Earlier this year in January members of the Rastafarian community in Wellington marched to the local police station to protest police brutality and the violation of their human rights. This was in response to 48-year old Jan de Bruin’s death in December.
According to De Bruin’s family, the police raided his home while they were having a braai. The family, explained that De Bruin asked for a warrant and the police responded with brutality. He and others were taken to the police station after the beating. The next day his family was informed of his death.
According to SAPS Spokesperson FC van Wyk, the police was attacked by a group while executing a search warrant. They arrested five suspects between the ages of 18 and 59. Community Activist Ras Hein Scheepers called for Ipid to not cover up the police brutality.
Jan De Bruin was a business man who sold fruits, vegetables, and little wire cars. “Because he is a Rasta they assumed he sold dagga, but he didn’t,” said De Bruin’s cousin.
As Tefo Mohale rightly argues in his online article “Green Justice For All”, it is not enough to merely speak of a vision of inclusivity in the dagga industry in South Africa. Over 2 million drug-related arrests have been made since 2009. An estimated 90% of these arrests were for cannabis. The people who went to jail over cannabis are not necessarily the people who will benefit from this unclear “inclusive” vision.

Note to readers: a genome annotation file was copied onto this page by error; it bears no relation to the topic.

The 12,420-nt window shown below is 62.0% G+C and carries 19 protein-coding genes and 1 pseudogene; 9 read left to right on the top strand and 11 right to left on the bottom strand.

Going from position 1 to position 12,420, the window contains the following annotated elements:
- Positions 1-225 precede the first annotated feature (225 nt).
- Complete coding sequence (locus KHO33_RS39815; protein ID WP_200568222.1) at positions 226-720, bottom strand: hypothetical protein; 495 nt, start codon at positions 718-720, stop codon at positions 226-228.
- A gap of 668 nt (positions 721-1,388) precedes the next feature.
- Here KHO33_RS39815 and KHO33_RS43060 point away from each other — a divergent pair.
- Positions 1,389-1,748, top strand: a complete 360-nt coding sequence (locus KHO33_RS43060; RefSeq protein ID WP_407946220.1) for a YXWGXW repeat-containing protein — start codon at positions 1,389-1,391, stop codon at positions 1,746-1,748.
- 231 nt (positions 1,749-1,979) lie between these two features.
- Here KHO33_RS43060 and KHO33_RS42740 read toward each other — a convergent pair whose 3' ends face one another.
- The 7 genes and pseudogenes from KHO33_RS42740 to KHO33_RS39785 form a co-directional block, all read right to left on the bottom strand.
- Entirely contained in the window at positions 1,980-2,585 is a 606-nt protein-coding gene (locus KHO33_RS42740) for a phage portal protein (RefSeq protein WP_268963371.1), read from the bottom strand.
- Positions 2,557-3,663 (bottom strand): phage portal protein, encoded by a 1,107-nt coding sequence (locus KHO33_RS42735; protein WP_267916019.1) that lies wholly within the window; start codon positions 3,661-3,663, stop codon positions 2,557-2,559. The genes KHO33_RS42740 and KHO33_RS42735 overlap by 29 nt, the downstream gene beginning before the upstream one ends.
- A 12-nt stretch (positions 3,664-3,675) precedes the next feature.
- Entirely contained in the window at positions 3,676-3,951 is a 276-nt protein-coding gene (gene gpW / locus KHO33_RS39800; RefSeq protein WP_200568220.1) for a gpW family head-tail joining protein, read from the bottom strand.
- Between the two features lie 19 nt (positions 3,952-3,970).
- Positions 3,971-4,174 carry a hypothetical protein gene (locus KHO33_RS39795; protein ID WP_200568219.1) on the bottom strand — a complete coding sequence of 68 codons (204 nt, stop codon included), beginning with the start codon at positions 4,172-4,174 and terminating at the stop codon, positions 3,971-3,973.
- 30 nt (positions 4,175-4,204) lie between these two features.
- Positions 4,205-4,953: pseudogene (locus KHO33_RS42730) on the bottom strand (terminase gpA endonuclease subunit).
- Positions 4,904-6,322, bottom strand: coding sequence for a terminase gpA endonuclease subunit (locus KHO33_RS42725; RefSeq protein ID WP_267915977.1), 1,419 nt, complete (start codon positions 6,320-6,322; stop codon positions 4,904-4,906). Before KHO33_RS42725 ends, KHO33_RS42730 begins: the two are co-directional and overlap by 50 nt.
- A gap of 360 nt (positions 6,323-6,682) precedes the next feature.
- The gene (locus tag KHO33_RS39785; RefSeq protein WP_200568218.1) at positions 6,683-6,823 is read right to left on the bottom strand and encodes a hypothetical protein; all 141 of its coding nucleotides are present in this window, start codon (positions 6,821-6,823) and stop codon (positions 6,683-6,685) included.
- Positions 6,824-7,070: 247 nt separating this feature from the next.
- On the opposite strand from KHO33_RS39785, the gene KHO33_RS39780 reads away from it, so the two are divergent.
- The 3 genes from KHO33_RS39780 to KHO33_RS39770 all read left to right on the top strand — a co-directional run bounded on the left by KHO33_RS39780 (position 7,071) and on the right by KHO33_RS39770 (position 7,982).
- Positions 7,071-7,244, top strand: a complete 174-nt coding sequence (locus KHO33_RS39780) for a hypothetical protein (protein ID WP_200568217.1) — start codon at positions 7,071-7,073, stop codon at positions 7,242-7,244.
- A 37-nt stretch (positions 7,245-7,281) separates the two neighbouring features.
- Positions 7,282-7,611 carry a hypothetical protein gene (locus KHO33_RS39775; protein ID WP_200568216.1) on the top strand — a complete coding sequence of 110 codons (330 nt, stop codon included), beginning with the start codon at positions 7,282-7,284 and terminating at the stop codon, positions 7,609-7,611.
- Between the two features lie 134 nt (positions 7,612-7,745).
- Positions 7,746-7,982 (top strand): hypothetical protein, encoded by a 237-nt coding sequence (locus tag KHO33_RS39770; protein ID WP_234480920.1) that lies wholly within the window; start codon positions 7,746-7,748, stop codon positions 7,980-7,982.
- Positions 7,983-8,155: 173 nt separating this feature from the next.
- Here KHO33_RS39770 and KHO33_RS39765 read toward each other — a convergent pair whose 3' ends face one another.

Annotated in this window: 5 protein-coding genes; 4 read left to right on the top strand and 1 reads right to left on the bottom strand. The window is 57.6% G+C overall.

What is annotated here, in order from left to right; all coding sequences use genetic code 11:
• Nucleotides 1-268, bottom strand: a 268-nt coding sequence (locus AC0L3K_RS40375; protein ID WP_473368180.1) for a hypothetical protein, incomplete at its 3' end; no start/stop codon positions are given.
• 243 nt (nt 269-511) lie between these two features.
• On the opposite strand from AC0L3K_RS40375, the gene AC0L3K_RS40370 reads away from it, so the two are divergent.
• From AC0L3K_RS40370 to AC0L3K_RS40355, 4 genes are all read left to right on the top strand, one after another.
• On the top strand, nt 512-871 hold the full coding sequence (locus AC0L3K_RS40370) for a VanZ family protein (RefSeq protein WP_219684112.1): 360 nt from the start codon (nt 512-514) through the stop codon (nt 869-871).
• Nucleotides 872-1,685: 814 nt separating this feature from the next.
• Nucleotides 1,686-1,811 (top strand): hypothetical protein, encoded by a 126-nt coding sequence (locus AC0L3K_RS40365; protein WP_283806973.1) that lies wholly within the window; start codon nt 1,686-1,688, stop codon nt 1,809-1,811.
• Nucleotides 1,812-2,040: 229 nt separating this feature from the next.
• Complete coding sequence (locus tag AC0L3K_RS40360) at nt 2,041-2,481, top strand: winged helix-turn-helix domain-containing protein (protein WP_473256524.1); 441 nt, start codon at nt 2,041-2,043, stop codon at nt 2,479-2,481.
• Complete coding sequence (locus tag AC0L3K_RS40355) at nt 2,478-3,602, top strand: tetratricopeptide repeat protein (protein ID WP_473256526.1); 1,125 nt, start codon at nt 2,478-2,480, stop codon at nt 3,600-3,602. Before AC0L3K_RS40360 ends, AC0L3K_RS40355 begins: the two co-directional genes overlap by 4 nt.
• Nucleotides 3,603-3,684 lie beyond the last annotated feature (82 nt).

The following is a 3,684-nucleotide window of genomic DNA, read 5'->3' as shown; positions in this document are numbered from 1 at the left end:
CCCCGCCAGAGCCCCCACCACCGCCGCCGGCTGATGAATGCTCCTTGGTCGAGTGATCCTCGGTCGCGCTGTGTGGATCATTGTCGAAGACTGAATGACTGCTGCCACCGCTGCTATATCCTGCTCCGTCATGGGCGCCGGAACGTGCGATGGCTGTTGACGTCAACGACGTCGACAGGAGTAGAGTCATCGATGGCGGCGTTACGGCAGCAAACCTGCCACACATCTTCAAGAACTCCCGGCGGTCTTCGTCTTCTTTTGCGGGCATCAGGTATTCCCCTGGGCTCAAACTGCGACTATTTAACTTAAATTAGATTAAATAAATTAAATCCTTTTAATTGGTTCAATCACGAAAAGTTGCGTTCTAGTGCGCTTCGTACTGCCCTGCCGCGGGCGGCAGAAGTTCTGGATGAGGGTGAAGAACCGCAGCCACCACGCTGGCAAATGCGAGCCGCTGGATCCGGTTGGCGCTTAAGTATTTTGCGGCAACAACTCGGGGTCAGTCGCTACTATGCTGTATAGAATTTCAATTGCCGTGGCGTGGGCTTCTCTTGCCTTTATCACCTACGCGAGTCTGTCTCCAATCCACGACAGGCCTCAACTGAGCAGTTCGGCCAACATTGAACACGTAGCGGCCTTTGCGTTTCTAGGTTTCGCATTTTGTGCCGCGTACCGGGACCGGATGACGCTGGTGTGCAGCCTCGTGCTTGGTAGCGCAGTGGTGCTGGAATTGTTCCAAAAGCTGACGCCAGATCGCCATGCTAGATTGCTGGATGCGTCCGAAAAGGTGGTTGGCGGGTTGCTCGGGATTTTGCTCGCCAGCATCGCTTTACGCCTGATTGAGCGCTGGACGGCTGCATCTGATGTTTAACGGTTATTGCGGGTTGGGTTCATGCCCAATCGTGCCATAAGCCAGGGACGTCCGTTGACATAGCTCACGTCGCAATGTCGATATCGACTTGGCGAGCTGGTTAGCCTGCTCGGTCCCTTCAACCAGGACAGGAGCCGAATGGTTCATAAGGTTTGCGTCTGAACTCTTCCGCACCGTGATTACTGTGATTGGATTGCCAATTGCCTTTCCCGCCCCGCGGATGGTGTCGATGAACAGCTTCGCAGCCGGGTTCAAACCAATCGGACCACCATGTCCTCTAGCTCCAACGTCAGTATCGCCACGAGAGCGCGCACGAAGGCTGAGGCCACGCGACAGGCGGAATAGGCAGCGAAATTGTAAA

We as a nation should look past just the economic benefits of dagga decriminalisation and become of aware of the social injustice tied to the legal status of the plant. A positive step forward is that of the Eastern Cape’s approved plans for a dagga-college to train and help small-scale farmers. The City of Cape Town has also prepared itself to enter the cannabis industry which is estimated at $40 billion by 2024. Land has already been set out in Atlantis for private sector use to provides opportunities, employment and skills for the locals.